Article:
The change agent Featured

8:00pm EDT March 26, 2010

Holly Buffinton says her entire career has been about change, and effectively leading changes in an organization is one of the best ways she says you can up your game.

“Just given how the world is evolving so quickly and how technology evolves, as well, change is something that will always be there with us, so therefore being able to embrace it and help others manage through change is really critical to leadership in this day and age,” she says.

She should know. As the executive vice president and director of the Western region for PNC Wealth Management, she recently had to lead changes as PNC and National City merged.

“We believe as an organization that when we come together with another entity through an acquisition, we need to look at both companies and take the best of both,” she says. “That could mean change in both organizations, and as a result of that, you end up, No. 1, with a better company, and you end up with one that can better deliver superior services and products to the community and to the clients that we bank with.”

Anytime you’re leading change, one of the biggest key factors is communicating with your employees about what’s happening.

“One of the most important things we can do to help employees through that is to give them perspective on why the change is important, what the facts are around why there does need to be a change, and what the benefits are for the individual and the clients,” Buffinton says. “Really articulate it and collaborate with the group on how do we make the change happen so we as an organization together can execute on that change.”

One way to collaborate with people is to actively engage them in the process.

“It could be, if you’re developing a goal for the following year, bringing people into that discussion in terms of how they could effect a growth in the business — helping them through and brainstorming,” she says. “If they feel they own a particular decision, we just have a much better chance of achieving the goals set out for us if everyone is on board. Part of that is just having those discussions with them and making it their decision versus an edict from management.”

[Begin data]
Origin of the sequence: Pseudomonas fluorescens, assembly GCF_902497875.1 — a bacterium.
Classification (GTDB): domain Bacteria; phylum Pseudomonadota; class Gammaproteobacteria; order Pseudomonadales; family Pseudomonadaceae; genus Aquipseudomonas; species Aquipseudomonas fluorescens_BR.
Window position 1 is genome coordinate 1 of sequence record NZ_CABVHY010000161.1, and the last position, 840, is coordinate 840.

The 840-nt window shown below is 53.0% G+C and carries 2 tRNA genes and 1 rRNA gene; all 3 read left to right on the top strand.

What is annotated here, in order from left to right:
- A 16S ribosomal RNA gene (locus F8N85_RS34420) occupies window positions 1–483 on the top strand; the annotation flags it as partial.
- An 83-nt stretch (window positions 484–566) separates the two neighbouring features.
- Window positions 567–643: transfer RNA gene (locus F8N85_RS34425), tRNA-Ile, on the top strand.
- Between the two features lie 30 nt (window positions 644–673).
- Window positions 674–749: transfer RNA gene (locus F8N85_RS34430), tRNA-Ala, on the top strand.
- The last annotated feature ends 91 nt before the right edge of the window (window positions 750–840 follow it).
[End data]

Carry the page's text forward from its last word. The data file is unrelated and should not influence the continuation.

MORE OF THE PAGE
You also should help employees see what the future looks like after the change occurs.

“Paint a picture of what their life or their day may look like as the change evolves,” Buffinton says. “I do think that employees need to envision that a different way of doing business won’t necessarily be a negative thing or impact them adversely, but it’s just an alternative way of thinking.”

After more than 30 years in business, the constant challenge has been helping lead people through change.

“I do believe that leading by example is really important,” she says. “I think the employees need to see that you not only believe what you’re telling them, but you can demonstrate it through actions — your determination is achievable or adhere to a discipline or show them how to achieve something that they didn’t think they could even do themselves.”

But while it’s a challenge, she’s also realized that by being open to change, it’s helped her move forward in her career.

“If you have a bit of entrepreneurial spirit and can accept change, then there’s probably limitless opportunities in a sense,” she says. “I have that in me and try to look at my business or the business I’m running to see whether there are different ways of looking at it and improvements that can be made along the way. Although change for many people is difficult, I do think that getting employees to be companions and colleagues right along with you to help you through it and be collaborative is important for helping them get to where they need to be.

“If you’re able to look at change as being an entrepreneurial thing and thinking about things a little differently, you really do enhance the lives of your employees, and it helps them look to the future instead of basing them on the past, and I think clients benefit from all of that.”

How to reach: The PNC Financial Services Group Inc., (216) 222-2000 or www.pnc.com